The college football bowl season, or what I like to call the “football silly season”, is underway. How silly are the games? Even star, NFL-caliber players are realizing that risking a future career in the NFL and their earning potential is not worth playing one more meaningless game.
What college football needs is more games with meaning. When I see NCAA president Mark Emmert say that he would like to see the college football playoff expand to eight teams, my quick response is, “So do I!” I’m so serious about my desire for an expanded playoff that I put together my proposed bracket based upon the final CFP rankings.
Let’s look at all the reasons why an 8-team playoff makes sense.
Reason #1 – Champions are determined on the field
While the committee does their best, and they’ve done an admirable job every year thus far, the participants in the college football playoff should be determined by results on the field. For starters, if you win your conference championship, then you’re in. This would settle 5 of the 8 spots. If you look at the top 8 teams in the final CFP rankings, all five conference champions are already represented. This won’t change much except to formalize the process.
Reason #2 – Conference championships will mean more
Outside of central PA and the state of Wisconsin, did anyone really care about the B1G championship game? It was a foregone conclusion that Ohio State was in, and the only way Penn State or Wisconsin was going to make it was if Clemson lost. Even then, Virginia Tech, who would have been the ACC champion, would not have been in the playoff. Given these scenarios, what purpose do these games really serve? Let’s give the championships real meaning. The winner gets an automatic bid in the playoff. Teams will care and won’t want to leave their fate in the hands of a committee, nor should they.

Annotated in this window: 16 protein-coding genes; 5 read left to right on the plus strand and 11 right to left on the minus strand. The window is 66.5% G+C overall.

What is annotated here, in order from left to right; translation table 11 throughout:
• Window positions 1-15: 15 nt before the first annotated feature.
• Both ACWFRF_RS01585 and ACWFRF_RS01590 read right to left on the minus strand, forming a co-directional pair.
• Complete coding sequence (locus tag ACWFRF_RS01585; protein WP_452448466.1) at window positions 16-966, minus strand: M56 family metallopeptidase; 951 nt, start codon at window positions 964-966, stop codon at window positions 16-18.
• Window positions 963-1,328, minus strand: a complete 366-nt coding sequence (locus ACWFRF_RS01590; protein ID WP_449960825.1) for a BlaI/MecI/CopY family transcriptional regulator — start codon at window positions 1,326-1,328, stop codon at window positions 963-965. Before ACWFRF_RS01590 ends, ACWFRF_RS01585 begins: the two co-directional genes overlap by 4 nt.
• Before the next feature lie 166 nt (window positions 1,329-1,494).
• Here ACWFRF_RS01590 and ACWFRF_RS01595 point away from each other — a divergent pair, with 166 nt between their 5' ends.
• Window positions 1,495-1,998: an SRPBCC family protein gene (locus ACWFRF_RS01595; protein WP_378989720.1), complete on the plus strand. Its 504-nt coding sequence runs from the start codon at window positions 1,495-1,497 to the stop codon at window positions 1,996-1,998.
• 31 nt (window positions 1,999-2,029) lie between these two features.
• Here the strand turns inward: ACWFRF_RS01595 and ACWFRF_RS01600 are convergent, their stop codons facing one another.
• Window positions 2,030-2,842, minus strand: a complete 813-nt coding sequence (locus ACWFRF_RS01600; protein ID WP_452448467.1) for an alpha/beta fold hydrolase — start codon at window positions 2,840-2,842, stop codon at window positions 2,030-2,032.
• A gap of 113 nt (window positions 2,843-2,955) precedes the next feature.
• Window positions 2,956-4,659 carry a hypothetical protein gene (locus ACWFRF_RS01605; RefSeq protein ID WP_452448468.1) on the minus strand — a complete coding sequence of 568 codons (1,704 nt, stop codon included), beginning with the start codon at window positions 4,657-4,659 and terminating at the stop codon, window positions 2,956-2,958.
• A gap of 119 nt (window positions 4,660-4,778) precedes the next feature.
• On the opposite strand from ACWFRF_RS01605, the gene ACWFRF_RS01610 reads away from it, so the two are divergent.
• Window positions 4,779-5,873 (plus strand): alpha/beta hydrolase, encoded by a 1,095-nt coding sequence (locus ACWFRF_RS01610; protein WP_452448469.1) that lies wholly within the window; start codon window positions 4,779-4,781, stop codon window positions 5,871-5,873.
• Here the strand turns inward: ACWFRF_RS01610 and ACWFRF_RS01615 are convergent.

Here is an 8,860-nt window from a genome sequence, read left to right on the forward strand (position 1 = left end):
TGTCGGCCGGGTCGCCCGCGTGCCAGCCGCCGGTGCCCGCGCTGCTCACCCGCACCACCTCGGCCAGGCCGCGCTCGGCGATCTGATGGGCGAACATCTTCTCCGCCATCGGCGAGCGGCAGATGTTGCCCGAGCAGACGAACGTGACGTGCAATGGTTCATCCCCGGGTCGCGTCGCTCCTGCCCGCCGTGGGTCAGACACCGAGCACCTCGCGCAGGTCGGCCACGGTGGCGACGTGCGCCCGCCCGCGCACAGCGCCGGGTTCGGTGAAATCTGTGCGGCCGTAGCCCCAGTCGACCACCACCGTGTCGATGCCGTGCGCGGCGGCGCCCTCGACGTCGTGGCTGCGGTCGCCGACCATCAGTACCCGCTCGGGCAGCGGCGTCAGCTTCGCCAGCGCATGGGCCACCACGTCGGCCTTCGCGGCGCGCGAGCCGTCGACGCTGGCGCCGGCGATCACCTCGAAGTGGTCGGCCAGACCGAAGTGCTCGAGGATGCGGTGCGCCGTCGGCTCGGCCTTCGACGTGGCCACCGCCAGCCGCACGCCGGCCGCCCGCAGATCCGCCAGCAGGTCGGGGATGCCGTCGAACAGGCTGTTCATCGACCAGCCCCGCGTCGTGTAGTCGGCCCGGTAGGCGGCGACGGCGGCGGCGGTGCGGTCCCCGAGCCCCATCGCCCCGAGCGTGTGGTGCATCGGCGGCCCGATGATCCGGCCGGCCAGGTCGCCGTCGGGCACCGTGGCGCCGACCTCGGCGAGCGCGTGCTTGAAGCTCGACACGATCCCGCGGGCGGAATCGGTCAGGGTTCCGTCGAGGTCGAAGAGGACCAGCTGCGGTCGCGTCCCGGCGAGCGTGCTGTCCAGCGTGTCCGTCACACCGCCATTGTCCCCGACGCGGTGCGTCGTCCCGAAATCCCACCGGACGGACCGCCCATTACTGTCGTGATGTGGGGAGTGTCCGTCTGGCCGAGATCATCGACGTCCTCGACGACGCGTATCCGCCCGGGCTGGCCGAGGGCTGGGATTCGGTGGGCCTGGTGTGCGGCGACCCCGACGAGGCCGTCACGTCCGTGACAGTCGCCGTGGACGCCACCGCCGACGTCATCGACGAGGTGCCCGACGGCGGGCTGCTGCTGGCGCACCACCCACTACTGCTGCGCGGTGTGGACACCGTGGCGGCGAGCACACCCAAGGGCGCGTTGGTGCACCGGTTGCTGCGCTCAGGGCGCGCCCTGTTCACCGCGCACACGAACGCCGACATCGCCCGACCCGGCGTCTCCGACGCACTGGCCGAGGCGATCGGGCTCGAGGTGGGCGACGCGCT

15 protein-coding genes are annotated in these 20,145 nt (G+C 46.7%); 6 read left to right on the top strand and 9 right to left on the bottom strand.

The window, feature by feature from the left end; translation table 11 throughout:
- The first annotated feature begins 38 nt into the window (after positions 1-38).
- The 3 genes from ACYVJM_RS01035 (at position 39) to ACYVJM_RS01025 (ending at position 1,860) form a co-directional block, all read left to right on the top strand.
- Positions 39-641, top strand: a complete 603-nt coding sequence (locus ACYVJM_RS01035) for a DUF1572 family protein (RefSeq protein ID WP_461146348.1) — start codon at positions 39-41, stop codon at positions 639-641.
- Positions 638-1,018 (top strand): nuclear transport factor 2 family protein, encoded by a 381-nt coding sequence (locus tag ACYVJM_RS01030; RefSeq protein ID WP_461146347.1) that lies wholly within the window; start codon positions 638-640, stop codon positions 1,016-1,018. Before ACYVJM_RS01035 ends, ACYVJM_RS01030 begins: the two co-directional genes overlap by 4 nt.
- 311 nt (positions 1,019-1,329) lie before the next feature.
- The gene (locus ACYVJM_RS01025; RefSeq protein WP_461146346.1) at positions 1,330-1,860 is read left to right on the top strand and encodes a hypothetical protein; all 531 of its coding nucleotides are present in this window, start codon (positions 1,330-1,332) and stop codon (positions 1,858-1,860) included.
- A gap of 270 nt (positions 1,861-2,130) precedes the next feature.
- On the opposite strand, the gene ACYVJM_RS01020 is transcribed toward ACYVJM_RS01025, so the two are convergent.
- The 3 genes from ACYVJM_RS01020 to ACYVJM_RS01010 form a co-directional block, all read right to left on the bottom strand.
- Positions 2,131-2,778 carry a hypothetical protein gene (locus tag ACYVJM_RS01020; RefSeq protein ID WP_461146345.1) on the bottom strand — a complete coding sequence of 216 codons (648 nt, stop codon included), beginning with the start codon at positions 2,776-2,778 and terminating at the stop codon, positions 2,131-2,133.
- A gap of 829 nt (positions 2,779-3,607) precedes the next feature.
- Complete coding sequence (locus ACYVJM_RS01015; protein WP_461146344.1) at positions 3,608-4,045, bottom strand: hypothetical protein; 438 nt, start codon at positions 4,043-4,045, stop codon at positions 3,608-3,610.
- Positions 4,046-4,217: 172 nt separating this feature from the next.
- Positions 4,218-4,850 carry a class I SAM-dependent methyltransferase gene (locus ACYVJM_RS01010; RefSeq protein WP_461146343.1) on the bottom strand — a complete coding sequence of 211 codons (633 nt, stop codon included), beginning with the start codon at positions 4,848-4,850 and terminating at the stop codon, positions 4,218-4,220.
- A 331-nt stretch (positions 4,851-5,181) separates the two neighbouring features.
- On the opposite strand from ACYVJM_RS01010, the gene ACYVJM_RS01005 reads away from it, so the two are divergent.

Reason #3 – Every game still counts
Opponents of expanding the system say it will diminish the meaning of every game. They’re full of it. When the conference champion gets an automatic bid, every game will matter, especially the conference games. Even the non-conference games will have meaning. It will be important to have a solid resume if you’re one of those teams on the bubble hoping to earn one of the last three seats at the playoff table.
Reason #4 – Campus sites rule
I love, and I mean absolutely love the idea of rewarding the top four seeded teams with a home game. On campus college games have a special atmosphere. On campus playoff games would be off the chart. I’m geeking out imagining a home playoff game for the University of Michigan at the Big House in sub-zero temperatures in mid-December. It would be epic!
Reason #5 – The group of five gets a chance
Once the field is expanded to eight teams, now the “other” schools will get a chance to participate. If a team like Boise State, Western Michigan, Cincinnati, or an independent like BYU has an epic season, there’s room to include them. I know the P5 guys hate this, but you have to give the little guy a chance if he earns it. Wouldn’t it be something if a Mountain West school like Boise State was able to bring home a true national championship?
Reason #6 – The time is right